Malaria is a pernicious public health problem in many areas of the world. Sub-Saharan Africa, where cases recorded represent over 90% of the world total, is particularly badly hit. Modelling by IRD scientists has revealed a core feature in the life-cycle of Plasmodium falciparum, the parasite responsible for the disease. Its gametocytes, the pre-gamete sexual forms, aggregate in clusters in human blood capillaries and, once ingested, keep this form until they reach the ideal breeding ground the mosquitos stomach provides. Conditions there favour encounters, and hence binding, between male and female gametocytes, thereby enhancing the parasites fertilization and reproduction capacity. Investigation of this behaviour should yield important information on both the parasites transmission to humans and on the way the disease develops.
Malaria, which infects 600 million people in the world and leads annually to 2 million deaths, is the most widespread of infectious diseases. The pathological agent is a microscopic parasite of the Plasmodium genus which develops inside the hosts erythrocytes. Plasmodia go through a series of asexual reproduction cycles before a transition takes place from asexual stages to production of sexual cells, the gametocytes or pre-gametes, in the host blood. The females of Anopheles, the mosquito vector, ingest blood and gametocytes during a nocturnal feed on human skin. The meal reaches the mosquitos stomach where Plasmodium sexual reproduction takes place. An encounter and subsequent binding between a male and a female gametocyte produces a zygote which will give rise to infectious forms. These migrate up to the mosquito salivary glands. From there they are transmitted to humans during a second blood meal.
Experimental gametocyte counts in the blood ingested by mosquitoes that had bitten volunteers naturally infected with Plasmodium falciparum showed that these sexual forms are overdispersed, in other words they have a heterogeneous distribution in the mosquito stomach. Their numbers vary between the different blood meals taken on the same volunteer, a feature previously observed in the case of large parasites (macroparasites), such as microfilariae (250 microns).
Bénédicte Robert | EurekAlert!
GLUT5 fluorescent probe fingerprints cancer cells
20.04.2018 | Michigan Technological University
Scientists re-create brain neurons to study obesity and personalize treatment
20.04.2018 | Cedars-Sinai Medical Center
Physicists at the Laboratory for Attosecond Physics, which is jointly run by Ludwig-Maximilians-Universität and the Max Planck Institute of Quantum Optics, have developed a high-power laser system that generates ultrashort pulses of light covering a large share of the mid-infrared spectrum. The researchers envisage a wide range of applications for the technology – in the early diagnosis of cancer, for instance.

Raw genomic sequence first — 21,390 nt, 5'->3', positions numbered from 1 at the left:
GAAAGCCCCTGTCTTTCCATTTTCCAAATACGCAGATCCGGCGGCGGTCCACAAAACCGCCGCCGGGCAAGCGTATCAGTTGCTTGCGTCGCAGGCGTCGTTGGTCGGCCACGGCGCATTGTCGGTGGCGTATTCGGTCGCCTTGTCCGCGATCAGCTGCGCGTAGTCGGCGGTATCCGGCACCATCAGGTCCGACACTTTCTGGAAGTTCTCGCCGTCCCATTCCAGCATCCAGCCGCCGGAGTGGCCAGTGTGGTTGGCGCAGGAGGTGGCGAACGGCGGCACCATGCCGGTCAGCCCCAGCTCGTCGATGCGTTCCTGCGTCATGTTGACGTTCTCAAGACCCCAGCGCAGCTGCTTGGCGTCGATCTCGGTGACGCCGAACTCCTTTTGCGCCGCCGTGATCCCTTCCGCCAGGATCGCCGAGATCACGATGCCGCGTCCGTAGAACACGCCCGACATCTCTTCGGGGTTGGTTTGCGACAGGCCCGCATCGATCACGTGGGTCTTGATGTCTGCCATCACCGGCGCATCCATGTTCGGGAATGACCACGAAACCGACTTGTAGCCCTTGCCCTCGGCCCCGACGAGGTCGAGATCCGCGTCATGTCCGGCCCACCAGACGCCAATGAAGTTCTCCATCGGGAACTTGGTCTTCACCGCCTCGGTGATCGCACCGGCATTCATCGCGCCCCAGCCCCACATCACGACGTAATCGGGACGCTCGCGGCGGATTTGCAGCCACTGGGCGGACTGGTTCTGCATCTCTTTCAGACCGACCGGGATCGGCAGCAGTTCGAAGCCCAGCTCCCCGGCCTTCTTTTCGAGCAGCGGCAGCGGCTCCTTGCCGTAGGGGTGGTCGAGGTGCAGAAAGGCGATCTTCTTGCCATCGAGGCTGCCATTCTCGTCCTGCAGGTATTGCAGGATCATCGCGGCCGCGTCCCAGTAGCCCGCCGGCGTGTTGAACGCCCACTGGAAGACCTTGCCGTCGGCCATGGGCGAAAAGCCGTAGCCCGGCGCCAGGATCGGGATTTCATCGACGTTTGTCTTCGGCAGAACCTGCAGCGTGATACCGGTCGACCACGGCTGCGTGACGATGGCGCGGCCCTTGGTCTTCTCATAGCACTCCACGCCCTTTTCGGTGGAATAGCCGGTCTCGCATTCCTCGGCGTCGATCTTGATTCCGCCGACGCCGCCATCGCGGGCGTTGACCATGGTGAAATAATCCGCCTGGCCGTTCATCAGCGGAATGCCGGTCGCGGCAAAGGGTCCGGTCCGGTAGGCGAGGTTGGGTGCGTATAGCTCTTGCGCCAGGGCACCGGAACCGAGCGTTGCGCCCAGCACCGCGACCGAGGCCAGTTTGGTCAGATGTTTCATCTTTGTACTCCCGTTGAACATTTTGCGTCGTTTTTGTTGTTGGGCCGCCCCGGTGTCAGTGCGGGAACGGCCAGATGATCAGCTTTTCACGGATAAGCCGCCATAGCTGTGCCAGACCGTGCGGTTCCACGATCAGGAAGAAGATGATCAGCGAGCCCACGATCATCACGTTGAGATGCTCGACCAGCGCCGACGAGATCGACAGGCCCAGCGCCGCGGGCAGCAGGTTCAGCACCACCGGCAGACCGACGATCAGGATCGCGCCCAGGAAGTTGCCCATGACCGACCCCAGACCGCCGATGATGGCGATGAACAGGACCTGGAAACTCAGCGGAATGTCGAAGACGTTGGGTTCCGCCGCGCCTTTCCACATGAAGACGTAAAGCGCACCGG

Molecules are the building blocks of life. Like all other organisms, we are made of them. They control our biorhythm, and they can also reflect our state of...
University of Connecticut researchers have created a biodegradable composite made of silk fibers that can be used to repair broken load-bearing bones without the complications sometimes presented by other materials.
Repairing major load-bearing bones such as those in the leg can be a long and uncomfortable process.
Study published in the journal ACS Applied Materials & Interfaces is the outcome of an international effort that included teams from Dresden and Berlin in Germany, and the US.
Scientists at the Helmholtz-Zentrum Dresden-Rossendorf (HZDR) together with colleagues from the Helmholtz-Zentrum Berlin (HZB) and the University of Virginia...
Novel highly efficient and brilliant gamma-ray source: Based on model calculations, physicists of the Max PIanck Institute for Nuclear Physics in Heidelberg propose a novel method for an efficient high-brilliance gamma-ray source. A giant collimated gamma-ray pulse is generated from the interaction of a dense ultra-relativistic electron beam with a thin solid conductor. Energetic gamma-rays are copiously produced as the electron beam splits into filaments while propagating across the conductor. The resulting gamma-ray energy and flux enable novel experiments in nuclear and fundamental physics.
The typical wavelength of light interacting with an object of the microcosm scales with the size of this object. For atoms, this ranges from visible light to...
Stable joint cartilage can be produced from adult stem cells originating from bone marrow. This is made possible by inducing specific molecular processes occurring during embryonic cartilage formation, as researchers from the University and University Hospital of Basel report in the scientific journal PNAS.
Certain mesenchymal stem/stromal cells from the bone marrow of adults are considered extremely promising for skeletal tissue regeneration. These adult stem...
13.04.2018 | Event News
12.04.2018 | Event News
09.04.2018 | Event News
23.04.2018 | Physics and Astronomy
23.04.2018 | Physics and Astronomy
23.04.2018 | Trade Fair News